Which way is up?
According to the June jobs report from the U.S. Bureau of Labor, the overall employment rate remains unchanged at 8.2 percent. The construction market added 2,000 jobs in June. The mining industry, however, lost 2,700 with 1,200 of those jobs coming from the coal-mining sector.
Overall, businesses added 64,000 jobs, while governments cut 4,000. For the first quarter, 226,000 jobs were added to the U.S. economy.
The numbers were a disappointment for the Obama Administration. Economic analysts had anticipated growth of nearly 100,000 jobs in the private sector.
The news was even equally disheartening for those who have been out of work for extended periods. The number of long-term unemployed (those jobless for 27 weeks or more) was flat at 5.4 million, with this sector accounting for nearly 42 percent of the unemployed.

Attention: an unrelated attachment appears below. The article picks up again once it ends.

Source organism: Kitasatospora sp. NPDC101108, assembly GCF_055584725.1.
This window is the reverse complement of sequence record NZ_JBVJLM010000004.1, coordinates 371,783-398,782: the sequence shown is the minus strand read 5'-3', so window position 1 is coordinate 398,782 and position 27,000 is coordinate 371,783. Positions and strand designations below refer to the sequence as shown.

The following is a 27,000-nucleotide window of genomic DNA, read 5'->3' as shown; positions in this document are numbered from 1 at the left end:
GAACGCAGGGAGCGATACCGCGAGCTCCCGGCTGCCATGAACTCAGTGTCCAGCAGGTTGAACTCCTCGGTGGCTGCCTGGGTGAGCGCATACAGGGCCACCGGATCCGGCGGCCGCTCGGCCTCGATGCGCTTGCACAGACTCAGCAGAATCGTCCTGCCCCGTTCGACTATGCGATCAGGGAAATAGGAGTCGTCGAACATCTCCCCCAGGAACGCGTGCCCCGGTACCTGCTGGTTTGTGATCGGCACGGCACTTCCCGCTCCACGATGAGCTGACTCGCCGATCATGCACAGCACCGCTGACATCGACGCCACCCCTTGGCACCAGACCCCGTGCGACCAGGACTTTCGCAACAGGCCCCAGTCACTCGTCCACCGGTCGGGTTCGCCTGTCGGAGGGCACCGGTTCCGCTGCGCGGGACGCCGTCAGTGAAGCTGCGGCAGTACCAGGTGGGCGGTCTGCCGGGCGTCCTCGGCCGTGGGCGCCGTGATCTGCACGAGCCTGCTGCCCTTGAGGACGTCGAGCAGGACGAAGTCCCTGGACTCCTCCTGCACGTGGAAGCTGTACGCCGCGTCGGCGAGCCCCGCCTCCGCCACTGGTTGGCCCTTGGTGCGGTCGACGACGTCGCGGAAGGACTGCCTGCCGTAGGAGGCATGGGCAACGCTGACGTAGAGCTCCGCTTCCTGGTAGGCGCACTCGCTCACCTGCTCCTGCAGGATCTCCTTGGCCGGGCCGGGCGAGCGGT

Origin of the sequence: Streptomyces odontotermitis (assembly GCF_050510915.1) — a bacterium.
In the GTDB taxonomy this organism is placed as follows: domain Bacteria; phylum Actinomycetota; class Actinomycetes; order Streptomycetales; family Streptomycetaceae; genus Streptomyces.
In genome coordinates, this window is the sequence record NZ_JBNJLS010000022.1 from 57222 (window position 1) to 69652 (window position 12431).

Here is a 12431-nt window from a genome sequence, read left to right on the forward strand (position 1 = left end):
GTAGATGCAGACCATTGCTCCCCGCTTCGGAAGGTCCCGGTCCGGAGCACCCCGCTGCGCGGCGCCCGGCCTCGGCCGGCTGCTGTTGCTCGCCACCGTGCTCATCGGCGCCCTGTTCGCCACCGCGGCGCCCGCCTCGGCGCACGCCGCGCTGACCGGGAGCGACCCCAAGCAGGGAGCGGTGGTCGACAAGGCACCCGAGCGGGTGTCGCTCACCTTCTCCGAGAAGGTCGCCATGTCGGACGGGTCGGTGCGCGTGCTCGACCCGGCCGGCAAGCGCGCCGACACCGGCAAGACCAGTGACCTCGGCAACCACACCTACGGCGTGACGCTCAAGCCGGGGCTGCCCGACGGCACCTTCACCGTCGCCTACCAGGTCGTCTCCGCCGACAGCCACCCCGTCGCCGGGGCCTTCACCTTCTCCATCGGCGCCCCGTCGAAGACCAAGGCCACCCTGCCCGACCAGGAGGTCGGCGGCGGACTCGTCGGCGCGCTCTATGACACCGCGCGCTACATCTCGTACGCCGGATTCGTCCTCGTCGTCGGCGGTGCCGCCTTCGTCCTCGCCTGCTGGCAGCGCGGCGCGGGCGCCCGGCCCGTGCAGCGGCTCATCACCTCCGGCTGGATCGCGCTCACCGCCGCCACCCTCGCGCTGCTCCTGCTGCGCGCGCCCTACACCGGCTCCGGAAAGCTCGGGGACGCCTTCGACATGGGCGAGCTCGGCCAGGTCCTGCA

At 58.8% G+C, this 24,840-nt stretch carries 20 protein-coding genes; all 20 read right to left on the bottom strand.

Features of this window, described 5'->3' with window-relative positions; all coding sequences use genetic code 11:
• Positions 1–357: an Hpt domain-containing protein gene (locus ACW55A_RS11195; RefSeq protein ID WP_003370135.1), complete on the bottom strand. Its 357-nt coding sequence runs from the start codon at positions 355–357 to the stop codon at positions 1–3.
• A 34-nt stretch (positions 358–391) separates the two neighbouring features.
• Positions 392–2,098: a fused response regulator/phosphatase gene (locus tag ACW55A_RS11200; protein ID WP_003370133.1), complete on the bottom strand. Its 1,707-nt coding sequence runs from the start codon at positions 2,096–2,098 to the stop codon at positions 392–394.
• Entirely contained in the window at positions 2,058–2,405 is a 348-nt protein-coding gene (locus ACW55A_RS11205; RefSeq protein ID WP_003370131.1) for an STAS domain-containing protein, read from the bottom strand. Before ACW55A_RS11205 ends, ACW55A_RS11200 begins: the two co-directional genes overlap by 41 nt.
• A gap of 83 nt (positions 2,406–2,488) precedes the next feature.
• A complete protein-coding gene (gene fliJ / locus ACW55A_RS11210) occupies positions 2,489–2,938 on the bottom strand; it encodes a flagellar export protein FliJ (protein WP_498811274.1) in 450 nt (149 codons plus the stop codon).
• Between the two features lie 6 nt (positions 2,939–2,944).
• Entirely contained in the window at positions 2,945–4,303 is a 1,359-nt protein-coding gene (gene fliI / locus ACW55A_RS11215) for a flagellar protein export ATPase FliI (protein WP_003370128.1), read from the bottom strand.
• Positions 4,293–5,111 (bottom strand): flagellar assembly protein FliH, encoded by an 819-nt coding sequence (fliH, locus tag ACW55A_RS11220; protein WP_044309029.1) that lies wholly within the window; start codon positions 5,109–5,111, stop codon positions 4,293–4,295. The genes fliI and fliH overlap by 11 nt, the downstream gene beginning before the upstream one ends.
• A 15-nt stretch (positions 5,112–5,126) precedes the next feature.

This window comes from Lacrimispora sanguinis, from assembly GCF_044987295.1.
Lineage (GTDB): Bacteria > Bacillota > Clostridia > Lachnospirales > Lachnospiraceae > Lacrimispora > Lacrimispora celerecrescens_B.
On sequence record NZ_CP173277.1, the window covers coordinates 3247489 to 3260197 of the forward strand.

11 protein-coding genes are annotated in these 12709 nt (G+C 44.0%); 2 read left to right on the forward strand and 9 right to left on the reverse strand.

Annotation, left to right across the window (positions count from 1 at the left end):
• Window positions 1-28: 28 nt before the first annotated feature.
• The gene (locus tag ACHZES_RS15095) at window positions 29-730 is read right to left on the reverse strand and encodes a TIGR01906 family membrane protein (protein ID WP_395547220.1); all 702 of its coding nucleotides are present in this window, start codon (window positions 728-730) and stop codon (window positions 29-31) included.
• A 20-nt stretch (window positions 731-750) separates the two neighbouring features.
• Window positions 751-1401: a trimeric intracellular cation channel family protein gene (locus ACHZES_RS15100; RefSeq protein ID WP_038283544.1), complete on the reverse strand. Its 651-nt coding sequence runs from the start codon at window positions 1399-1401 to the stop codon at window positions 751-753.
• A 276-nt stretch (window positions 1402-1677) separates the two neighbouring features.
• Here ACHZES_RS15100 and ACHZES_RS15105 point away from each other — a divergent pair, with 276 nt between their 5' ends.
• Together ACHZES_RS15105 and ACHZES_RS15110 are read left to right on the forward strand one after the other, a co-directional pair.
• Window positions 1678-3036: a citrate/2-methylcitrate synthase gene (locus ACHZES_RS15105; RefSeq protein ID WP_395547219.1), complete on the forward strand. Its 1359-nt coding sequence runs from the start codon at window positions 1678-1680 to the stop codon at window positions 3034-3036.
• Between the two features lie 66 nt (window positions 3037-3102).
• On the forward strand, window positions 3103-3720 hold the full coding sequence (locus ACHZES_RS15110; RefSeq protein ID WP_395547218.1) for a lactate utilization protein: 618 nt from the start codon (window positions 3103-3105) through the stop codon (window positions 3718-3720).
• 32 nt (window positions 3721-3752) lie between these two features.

Minor improvements were seen in the average workweek at private firms, which edged up by 0.1 hour to 34.5 hours in June. The manufacturing workweek also increased by 0.1 hour to 40.7 hours. Average hourly earnings increased by 6 cents to $23.50, with average hourly earnings having increased by 2.0 percent over the year.
Keith Hall, former BLS commissioner and an economist at George Mason University, said the numbers are not enough for real recovery. In a report in The Hill, he said, “Job growth hasn’t improved at all since the Great Recession, because the real unemployment is still lagging at around 13 percent.”
No president, since FDR, has been re-elected with a jobless rate above 8 percent, The Hill reports.
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